My colleagues and I of Never Was wish you all a Happy Halloween, and we hope you have had an enjoyable spooky season!
Today, I’m going to delve into the world of vintage Halloween with a little piece of diesel-era history.
We have seen many things canceled in 2020, including Halloween parties. This book, however, takes us back to bygone times when Halloween celebrations were new and hip, providing a window into the Halloween that was — and hopefully can be again.
Dennison’s Bogie Book was first published in 1920s and has since been republished in various formats. Recently it has been restored by Israel Escamilla, and while you can access, and download, this for free in PDF here, you can also own your own copy for around €10.
I bought a physical reproduction copy and will be reviewing that, but trust me, the PDF will suit you fine if you would rather not spend the money.
As a little Halloween history piece, this is good fun to have. It describes the settings for parties in a variety of venues, ranging from your own home to (school) dances and parish halls. There are tips for menus, décor, costumes and much, much more. It’s a glimpse in a spooky past everyone can enjoy, and if you are looking to throw a dieselpunk-style Halloween party in the future with some historical elements, or if you simply love Halloween, this would be an excellent place to start.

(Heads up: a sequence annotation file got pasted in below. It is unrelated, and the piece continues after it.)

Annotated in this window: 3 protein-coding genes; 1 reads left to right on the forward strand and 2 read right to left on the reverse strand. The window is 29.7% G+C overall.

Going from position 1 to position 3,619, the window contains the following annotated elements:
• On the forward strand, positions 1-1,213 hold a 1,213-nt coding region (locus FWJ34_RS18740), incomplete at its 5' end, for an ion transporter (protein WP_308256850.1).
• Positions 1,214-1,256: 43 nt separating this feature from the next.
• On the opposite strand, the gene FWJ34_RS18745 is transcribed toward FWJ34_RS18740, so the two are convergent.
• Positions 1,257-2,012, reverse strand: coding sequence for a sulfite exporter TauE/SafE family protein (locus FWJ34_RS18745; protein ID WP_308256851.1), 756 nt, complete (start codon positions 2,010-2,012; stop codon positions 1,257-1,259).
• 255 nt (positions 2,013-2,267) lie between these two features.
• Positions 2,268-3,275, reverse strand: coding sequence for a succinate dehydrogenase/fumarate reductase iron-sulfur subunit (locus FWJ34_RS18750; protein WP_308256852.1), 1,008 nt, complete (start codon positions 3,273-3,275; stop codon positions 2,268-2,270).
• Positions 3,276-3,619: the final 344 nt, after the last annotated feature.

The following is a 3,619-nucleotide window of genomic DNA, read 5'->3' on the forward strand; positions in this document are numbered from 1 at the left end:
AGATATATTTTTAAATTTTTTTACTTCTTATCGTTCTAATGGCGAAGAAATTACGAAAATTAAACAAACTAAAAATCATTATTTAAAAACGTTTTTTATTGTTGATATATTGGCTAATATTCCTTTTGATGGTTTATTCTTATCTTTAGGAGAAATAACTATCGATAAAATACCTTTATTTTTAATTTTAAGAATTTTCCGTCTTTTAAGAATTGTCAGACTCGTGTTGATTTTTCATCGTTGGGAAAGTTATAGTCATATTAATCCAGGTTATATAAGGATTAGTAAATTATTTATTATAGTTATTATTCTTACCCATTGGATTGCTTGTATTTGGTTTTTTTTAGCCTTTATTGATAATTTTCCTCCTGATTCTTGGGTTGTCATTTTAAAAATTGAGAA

You might have seen this, or pages thereof, floating about the web before. Just last year, Rachel Maksy reproduced a Halloween costume from it on YouTube, and she is not the only one.
There are a few downsides, though. The work is riddled with typos. Of course, this is a reproduction, but still.
Some googling has also led me to realize that not all pages of the original have been included. These might belong to a later edition, which had more content, but I still feel it’s a missed opportunity not to add them with an additional note. Some of those pages are reproduced here, as well as excerpts from the PDF, so you can have them for your own reference. But unfortunately I couldn’t find larger versions.
Nonetheless, if you are a fan of Halloween or 1920s history, I would recommend looking into this, especially as you don’t even have to pay for it!
If you’re only a casual observer, I would spend my time on the thankfully enormous variety of Halloween content available on the world wide web.